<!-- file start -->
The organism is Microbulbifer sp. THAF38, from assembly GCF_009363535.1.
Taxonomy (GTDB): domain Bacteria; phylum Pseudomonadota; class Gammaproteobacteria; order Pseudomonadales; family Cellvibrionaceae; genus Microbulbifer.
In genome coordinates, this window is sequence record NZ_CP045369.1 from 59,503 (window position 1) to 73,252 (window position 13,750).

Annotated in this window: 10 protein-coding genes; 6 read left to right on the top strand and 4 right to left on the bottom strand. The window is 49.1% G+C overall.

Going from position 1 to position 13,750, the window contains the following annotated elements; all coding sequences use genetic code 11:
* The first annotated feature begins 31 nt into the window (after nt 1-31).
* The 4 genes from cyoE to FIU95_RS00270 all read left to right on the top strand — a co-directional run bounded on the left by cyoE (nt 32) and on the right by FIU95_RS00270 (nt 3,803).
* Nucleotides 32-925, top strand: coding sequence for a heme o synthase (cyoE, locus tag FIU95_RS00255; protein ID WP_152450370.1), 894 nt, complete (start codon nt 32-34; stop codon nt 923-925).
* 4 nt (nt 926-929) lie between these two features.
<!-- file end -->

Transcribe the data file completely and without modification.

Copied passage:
The organism is Microbulbifer sp. THAF38, from assembly GCF_009363535.1.
Taxonomy (GTDB): domain Bacteria; phylum Pseudomonadota; class Gammaproteobacteria; order Pseudomonadales; family Cellvibrionaceae; genus Microbulbifer.
In genome coordinates, this window is sequence record NZ_CP045369.1 from 59,503 (window position 1) to 73,252 (window position 13,750).

Annotated in this window: 10 protein-coding genes; 6 read left to right on the top strand and 4 right to left on the bottom strand. The window is 49.1% G+C overall.

Going from position 1 to position 13,750, the window contains the following annotated elements; all coding sequences use genetic code 11:
* The first annotated feature begins 31 nt into the window (after nt 1-31).
* The 4 genes from cyoE to FIU95_RS00270 all read left to right on the top strand — a co-directional run bounded on the left by cyoE (nt 32) and on the right by FIU95_RS00270 (nt 3,803).
* Nucleotides 32-925, top strand: coding sequence for a heme o synthase (cyoE, locus tag FIU95_RS00255; protein ID WP_152450370.1), 894 nt, complete (start codon nt 32-34; stop codon nt 923-925).
* 4 nt (nt 926-929) lie between these two features.